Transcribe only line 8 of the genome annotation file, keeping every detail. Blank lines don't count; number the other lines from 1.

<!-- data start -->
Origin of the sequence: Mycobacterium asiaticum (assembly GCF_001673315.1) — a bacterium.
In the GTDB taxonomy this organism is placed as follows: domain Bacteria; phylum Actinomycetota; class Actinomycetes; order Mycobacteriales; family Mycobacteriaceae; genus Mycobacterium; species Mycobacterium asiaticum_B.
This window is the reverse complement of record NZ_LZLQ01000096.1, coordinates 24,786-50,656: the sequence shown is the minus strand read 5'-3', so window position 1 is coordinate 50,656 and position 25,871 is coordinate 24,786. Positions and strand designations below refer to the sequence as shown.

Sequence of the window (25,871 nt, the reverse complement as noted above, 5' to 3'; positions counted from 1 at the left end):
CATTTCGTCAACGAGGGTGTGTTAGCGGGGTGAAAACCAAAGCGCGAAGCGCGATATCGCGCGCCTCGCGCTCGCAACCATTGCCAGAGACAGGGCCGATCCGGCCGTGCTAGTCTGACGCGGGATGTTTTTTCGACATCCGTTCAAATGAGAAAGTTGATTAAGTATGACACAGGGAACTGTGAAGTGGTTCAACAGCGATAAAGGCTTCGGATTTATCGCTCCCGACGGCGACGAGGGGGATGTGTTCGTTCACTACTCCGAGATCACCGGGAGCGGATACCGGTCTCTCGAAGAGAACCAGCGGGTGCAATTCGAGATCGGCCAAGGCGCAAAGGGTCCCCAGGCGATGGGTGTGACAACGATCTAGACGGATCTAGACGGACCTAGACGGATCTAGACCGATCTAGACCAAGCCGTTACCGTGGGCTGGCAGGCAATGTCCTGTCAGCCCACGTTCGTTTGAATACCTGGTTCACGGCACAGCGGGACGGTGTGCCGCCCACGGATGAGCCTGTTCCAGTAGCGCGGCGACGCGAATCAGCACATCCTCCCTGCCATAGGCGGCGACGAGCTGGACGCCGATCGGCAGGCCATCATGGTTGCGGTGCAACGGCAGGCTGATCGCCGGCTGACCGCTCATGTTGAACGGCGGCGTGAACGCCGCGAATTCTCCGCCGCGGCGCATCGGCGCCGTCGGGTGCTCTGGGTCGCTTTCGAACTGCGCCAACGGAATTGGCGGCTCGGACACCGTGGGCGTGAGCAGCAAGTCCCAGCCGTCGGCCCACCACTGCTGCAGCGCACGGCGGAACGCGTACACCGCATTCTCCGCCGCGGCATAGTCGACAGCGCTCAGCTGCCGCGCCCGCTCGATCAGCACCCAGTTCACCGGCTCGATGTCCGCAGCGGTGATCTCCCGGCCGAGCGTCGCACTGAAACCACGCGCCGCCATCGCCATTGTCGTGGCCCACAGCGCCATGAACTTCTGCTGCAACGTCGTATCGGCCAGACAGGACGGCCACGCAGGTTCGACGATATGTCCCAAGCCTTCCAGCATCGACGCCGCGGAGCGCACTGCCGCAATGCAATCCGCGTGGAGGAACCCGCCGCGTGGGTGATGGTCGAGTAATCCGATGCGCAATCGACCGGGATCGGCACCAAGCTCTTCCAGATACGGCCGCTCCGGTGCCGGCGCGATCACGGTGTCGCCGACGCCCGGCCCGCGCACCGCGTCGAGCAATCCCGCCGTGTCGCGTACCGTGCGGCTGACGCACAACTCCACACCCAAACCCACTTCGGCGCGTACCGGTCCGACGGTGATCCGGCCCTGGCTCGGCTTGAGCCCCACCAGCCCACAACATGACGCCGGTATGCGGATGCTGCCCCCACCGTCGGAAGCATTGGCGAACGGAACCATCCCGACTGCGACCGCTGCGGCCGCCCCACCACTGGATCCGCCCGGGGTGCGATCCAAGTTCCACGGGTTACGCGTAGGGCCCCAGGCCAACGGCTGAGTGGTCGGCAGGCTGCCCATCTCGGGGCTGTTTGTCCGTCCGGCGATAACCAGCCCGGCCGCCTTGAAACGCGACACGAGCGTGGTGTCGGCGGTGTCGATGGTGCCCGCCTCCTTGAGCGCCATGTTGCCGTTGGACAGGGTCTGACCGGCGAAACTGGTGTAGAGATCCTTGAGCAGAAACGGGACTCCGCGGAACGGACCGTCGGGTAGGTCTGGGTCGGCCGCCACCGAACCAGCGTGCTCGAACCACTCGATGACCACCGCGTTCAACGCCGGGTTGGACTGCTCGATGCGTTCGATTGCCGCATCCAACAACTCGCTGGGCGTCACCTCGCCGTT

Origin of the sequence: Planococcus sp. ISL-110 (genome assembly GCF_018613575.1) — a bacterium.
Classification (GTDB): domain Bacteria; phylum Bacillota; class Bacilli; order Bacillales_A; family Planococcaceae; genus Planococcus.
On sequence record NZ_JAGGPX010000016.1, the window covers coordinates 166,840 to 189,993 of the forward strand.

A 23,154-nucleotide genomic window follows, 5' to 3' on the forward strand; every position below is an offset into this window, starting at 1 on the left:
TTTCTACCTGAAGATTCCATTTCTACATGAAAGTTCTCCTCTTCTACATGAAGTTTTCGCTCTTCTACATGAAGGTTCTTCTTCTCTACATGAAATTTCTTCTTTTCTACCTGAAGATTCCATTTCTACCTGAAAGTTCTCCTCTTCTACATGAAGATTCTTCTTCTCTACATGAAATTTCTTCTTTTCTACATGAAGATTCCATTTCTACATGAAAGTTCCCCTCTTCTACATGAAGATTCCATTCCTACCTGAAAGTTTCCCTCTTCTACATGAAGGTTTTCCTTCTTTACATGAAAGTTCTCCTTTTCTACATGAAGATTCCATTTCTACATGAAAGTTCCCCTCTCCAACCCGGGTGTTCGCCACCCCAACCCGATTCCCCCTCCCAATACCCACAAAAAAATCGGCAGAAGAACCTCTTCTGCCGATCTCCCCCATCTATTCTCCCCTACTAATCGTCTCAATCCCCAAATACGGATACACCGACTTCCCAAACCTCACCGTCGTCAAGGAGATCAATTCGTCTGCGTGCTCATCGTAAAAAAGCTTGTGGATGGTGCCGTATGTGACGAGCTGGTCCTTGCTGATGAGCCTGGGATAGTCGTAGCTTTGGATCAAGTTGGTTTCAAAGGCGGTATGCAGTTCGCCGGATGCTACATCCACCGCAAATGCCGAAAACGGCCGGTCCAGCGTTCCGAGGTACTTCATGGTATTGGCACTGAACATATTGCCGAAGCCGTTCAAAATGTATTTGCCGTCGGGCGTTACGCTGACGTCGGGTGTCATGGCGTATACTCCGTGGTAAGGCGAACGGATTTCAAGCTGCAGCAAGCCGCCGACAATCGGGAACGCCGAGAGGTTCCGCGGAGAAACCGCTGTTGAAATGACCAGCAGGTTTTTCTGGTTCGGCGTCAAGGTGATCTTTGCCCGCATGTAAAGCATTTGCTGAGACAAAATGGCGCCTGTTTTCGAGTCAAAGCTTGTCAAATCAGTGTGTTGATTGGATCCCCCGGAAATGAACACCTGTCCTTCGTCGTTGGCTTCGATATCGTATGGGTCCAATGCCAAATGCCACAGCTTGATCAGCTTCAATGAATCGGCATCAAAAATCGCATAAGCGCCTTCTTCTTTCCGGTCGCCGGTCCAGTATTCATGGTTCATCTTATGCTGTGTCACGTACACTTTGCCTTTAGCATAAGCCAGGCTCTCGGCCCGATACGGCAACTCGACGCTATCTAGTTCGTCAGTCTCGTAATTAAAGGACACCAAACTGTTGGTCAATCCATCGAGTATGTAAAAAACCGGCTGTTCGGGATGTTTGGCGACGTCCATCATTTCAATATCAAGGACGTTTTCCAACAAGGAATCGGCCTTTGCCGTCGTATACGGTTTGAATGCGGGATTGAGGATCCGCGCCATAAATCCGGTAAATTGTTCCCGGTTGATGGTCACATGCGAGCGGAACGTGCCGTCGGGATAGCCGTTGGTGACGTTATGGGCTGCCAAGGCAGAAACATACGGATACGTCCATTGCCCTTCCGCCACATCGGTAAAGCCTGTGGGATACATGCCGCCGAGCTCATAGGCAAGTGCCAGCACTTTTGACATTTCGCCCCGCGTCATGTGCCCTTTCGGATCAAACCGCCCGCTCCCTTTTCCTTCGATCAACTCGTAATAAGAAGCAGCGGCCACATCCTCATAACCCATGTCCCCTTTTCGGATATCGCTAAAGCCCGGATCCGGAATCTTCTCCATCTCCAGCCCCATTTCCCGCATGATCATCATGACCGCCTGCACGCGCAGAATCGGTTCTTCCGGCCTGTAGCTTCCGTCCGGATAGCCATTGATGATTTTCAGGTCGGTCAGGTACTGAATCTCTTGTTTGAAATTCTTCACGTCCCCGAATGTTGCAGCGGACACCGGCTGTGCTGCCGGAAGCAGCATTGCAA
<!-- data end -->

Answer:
On sequence record NZ_JAGGPX010000016.1, the window covers coordinates 166,840 to 189,993 of the forward strand.